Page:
A breezy, comic novel about New-Age pretensions by an author who has since become renowned for more substantial fiction.
Before he received international acclaim with his autobiographical series of Patrick Melrose novels (Mother’s Milk, 2005, etc.)—dark, scathingly funny eviscerations of the British upper class—St. Aubyn seemed like a more conventionally comic novelist in this 1998 work, which is receiving belated American publication. It’s an engaging satire about people trying to achieve some higher cosmic consciousness while distracted by mundane affairs such as sex and money. “What else was there to do with sex and money except have misunderstandings about them?” says an heiress supporting a writer who doesn’t seem to be writing. The most fully fleshed and sympathetic male character, the closest one to a protagonist, is a British banker named Peter, who is even more disillusioned with the course of his life after falling into rapturous lust with and subsequently being forsaken by the libertine Sabine. He doesn’t even know her last name, but in this novel it seems that all roads lead to the spiritual Big Sur retreat of Esalen, where Peter falls into a deeply cosmic love with another woman while searching for clues to Sabine and where a dozen or so other characters converge for a tantric workshop that plays out like a British sex farce. The plot involves preop transsexuals, impotence, rock-star aspirations, a campaign to save the whales from AIDS, the potential for group sex with the elderly, and the smugly condescending “anti-guru guru” Adam and his partner, Yves. (Get it?) Much of the New-Age and Esalen context might have seemed dated even when written in the late 1990s, but the novel is really a romantic comedy at heart: “Everybody knew that being ‘in love’ was a state of temporary insanity, that’s why it was so important to make it last as long as possible.”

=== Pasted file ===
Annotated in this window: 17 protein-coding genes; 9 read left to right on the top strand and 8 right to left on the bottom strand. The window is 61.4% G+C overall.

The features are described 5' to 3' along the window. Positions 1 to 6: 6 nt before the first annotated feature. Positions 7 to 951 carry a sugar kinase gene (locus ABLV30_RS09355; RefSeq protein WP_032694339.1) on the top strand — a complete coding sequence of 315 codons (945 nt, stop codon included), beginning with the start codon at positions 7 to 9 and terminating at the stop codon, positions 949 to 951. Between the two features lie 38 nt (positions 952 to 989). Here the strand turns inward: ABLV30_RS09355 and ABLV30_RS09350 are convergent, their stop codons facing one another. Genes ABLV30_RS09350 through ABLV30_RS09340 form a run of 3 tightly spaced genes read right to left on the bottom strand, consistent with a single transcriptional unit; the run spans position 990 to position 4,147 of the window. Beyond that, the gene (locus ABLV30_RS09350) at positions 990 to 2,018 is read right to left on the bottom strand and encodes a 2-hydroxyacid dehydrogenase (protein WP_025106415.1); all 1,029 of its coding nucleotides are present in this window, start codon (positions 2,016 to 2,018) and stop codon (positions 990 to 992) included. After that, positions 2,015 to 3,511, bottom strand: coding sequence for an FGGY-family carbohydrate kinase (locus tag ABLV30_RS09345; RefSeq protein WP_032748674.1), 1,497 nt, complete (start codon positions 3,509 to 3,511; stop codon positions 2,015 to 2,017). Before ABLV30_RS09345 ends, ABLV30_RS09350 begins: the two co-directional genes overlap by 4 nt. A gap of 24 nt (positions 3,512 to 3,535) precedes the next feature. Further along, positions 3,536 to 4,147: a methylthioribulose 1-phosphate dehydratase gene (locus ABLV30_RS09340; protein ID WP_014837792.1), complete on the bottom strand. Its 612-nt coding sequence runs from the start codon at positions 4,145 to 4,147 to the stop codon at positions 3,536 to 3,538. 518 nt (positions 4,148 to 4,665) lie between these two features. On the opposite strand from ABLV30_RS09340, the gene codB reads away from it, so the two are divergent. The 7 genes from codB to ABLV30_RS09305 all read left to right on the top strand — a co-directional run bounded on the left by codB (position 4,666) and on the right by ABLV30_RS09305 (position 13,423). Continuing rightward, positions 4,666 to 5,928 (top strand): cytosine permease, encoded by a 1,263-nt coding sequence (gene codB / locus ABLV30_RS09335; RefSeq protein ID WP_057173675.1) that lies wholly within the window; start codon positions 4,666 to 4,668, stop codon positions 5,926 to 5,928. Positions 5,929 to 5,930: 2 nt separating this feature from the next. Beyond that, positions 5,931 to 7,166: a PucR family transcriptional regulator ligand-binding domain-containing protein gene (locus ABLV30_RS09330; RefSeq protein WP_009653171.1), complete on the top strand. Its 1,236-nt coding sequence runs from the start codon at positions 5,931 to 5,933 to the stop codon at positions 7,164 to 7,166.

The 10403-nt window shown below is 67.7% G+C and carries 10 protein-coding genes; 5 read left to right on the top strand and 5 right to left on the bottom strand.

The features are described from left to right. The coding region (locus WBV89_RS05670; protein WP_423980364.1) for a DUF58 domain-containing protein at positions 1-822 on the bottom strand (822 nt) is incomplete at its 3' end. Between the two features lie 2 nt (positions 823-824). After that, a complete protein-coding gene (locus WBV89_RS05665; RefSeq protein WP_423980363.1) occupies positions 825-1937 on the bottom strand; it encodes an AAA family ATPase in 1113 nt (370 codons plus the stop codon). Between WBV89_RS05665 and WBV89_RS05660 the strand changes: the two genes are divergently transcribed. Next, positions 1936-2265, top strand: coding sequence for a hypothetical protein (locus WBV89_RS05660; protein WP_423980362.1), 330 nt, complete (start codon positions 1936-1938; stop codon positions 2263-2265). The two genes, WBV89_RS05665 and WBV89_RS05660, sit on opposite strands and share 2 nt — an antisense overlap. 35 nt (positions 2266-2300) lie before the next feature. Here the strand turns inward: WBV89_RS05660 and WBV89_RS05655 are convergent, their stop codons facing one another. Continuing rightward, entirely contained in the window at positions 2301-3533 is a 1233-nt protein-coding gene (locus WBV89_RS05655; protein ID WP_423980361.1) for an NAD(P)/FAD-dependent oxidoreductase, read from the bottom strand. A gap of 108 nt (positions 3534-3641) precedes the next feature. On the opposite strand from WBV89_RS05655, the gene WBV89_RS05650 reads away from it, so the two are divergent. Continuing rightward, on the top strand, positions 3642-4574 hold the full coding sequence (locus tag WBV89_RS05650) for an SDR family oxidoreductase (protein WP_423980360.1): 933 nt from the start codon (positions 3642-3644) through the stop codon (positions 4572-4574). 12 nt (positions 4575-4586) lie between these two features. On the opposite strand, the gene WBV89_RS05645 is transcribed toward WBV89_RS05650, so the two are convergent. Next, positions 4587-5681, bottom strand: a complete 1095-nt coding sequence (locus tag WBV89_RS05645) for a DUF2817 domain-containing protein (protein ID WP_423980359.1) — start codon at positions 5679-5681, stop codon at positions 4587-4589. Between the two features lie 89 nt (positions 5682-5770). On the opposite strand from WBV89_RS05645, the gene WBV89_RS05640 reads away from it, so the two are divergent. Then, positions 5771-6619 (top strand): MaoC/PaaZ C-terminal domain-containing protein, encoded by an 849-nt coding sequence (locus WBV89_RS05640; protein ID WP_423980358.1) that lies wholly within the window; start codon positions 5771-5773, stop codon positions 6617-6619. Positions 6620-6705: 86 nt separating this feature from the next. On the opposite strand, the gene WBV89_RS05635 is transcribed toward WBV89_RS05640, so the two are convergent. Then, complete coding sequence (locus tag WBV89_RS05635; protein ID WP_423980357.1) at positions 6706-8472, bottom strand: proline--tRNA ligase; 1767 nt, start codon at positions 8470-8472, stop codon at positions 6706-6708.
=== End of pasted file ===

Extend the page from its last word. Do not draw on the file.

Diverting but minor early work from a major novelist.